July 19, 2005

Sound and Fury

I recently watched the film "Sound and Fury" in which the question was raised as to whether or not deafness was a disability. I was especially struck by it, because it seemed like such a silly question. Of course deafness is a disability. There is something very strange going on, but I think this debate shows something about how modern ethical arguments are not working. There is an attempt to associate anything one wishes to refute with a very vaguely defined term "nature", argue that nature has been refuted by Darwin, and then, by reductio ad absurdum, complete the refutation or at least show that the position is socially constructed.

I am going to define a disability the old-fashioned way. It is something that either one cannot do or can only do extremely badly that a large majority human beings can do. I add the "that most human beings can do" to exclude inability to fly or destroy stars with my fists from definitions of "disability".

Here is where things become complicated. Some of the things a deaf person cannot do cannot be done because the world has been designed for hearing people. For example, if everyone were deaf, then deaf people would have no trouble understanding lectures, since they would all be signed. Deaf people wouldn't be hit by cars that honk at them, since cars would use flashing lights instead (although they'd only work if the person in danger is facing the car). As such, deafness is not per se the inability to communicate or the inability to be warned. It is, quite simply, the inability to hear. Most of the difficulties that deaf people suffer from are socially constructed.

However, this argument does not show that the disability is socially constructed. There is a connection between the inability to communicate with hearing people and the inability to hear. Hearing people could use spoken language or use sign. However, hearing people use spoken language because it has certain advantages. Most importantly, it can be used without facing the speaker, which enables 360 degree communication. Also doesn't force the speaker to choose between speaking and using one's hands. It is true that there are some slight advantages to sign language, such as speaking without disturbing anyone or losing one's voice. However, the advantages of spoken communication outweigh sign to such a degree that no hearing culture has ever chosen sign as its primary mode of communication. Given the choice between sign and spoken communication, everyone has chosen spoken because it makes communicating easier. Therefore, deafness makes people communicate less efficiently. Hearing people always have the option of doing things the way deaf people do, but they choose not to. This socially constructs more problems for deaf people, but the constructions have the natural basis of improved ease or efficiency.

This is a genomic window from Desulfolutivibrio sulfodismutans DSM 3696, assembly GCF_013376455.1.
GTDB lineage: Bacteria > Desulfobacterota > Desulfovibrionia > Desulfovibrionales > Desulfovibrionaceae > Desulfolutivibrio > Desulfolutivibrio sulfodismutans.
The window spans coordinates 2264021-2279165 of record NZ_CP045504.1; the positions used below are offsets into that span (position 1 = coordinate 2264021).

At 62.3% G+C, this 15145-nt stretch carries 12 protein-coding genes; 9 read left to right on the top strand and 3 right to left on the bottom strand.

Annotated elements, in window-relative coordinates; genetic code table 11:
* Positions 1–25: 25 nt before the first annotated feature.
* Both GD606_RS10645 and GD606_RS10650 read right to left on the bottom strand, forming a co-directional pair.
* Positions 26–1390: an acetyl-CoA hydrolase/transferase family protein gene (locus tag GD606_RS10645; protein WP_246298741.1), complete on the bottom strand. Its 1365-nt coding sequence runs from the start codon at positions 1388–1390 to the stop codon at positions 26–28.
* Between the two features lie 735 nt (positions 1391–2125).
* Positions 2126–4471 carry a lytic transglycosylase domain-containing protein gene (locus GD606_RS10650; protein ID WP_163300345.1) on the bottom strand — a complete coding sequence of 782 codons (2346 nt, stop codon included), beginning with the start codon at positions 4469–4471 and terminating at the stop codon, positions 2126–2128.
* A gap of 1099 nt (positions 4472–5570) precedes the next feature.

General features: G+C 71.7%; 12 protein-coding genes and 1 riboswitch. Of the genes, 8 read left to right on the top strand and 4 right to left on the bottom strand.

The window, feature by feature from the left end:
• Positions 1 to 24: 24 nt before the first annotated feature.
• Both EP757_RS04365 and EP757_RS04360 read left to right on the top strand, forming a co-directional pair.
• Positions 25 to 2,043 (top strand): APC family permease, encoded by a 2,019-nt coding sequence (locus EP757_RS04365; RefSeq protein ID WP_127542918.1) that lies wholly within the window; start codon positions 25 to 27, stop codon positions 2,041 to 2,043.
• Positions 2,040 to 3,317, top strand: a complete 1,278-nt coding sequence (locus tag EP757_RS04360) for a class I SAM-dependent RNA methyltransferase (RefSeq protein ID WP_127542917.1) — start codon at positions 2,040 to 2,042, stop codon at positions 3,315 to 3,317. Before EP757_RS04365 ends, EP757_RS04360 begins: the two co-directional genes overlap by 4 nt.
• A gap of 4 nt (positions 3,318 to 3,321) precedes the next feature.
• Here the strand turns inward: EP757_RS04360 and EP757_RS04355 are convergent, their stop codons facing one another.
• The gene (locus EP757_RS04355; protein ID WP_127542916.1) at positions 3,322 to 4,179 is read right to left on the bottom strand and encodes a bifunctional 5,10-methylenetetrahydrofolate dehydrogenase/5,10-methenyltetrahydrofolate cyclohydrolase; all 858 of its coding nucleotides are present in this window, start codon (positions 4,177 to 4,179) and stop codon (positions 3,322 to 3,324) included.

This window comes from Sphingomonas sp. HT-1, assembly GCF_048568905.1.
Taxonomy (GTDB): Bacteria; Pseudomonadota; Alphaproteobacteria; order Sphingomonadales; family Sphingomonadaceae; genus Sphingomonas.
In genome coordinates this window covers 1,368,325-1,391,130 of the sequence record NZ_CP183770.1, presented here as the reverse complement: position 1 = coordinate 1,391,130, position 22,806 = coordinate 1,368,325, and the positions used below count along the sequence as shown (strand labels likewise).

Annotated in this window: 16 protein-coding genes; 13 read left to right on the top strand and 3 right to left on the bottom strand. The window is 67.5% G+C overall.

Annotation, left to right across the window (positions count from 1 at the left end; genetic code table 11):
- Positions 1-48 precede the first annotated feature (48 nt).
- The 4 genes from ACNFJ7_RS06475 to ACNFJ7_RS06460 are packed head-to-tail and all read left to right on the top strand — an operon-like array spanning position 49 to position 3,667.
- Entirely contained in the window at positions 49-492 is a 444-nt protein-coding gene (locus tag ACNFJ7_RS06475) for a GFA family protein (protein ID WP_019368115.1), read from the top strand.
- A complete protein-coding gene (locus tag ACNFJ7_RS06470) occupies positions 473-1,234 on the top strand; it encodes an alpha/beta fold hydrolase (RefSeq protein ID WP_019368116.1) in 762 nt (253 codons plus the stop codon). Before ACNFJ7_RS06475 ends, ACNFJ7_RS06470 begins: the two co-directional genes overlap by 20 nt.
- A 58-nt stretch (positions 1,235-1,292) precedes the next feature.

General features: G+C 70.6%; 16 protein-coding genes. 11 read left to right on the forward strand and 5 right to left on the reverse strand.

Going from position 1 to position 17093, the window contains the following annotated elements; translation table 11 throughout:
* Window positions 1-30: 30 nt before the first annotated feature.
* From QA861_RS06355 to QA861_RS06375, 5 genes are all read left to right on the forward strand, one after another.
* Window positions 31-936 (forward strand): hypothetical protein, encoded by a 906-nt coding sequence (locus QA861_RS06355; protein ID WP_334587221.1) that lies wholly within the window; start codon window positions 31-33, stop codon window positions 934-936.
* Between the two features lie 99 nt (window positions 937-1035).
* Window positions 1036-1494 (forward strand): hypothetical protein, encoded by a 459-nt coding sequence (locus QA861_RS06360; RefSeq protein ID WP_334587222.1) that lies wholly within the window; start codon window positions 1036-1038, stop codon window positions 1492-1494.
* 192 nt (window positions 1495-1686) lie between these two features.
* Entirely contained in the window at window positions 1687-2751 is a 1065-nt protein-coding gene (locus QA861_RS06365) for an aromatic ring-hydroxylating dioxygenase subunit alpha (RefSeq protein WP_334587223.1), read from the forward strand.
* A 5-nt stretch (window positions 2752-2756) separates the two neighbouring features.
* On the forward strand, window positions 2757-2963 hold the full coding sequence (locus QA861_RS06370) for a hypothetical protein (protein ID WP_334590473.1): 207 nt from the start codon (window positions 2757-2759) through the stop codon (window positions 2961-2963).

Further, not being able to hear bring about some socially constructed problems, but not all disadvantages are socially constructed. For instance, hearing falling furniture, or a thief or a baby crying are all beneficial, and none are socially constructed. This doesn't exclude the simple pleasure of hearing sounds itself. Not including music, there is the sound of rain falling or leaves rustling. The impossibly cute deaf girl in "Sound and Fury" wanted to hear cars crashing. In the film, a two-year-old baby with a cochlear implant hears sounds for the first time. At the first sound he is a little confused. At the second, his face lit up in a huge smile. When he hears his parents' voices, he is joyous. I never realised how pleasurable it is to simply hear until I saw that baby. On the other hand, deaf people have very few natural advantages. Those that they do have, like sleeping through a thunderstorm or studying in a busy cafeteria are easily simulated using earplugs (that hearing people rarely choose to wear).

The final question that is raised by this debate is whether or not somehow the ability to hear is analogous to the ability to fly. A deaf person is no more disabled than a non-flying person. In order to refute this, one must introduce the idea of a species or human nature, which people who badly misunderstand Darwin tend to think is impossible. However, evolutionary biology has not completely eliminated function, but has replaced function with selective capacity, that is, an ability that at some point in evolutionary development had proved advantageous. Further, it has not eliminated species, but redefined "species" as a degree of genetic similiarity coupled with the capacity to reproduce viably. A member of a species that lacks a selective capacity that the vast majority of members of the species has would be defective, in that respect. As such, a deaf person, who is a member of the human species and lacks a capacity that has proved advantageous, has a disability.

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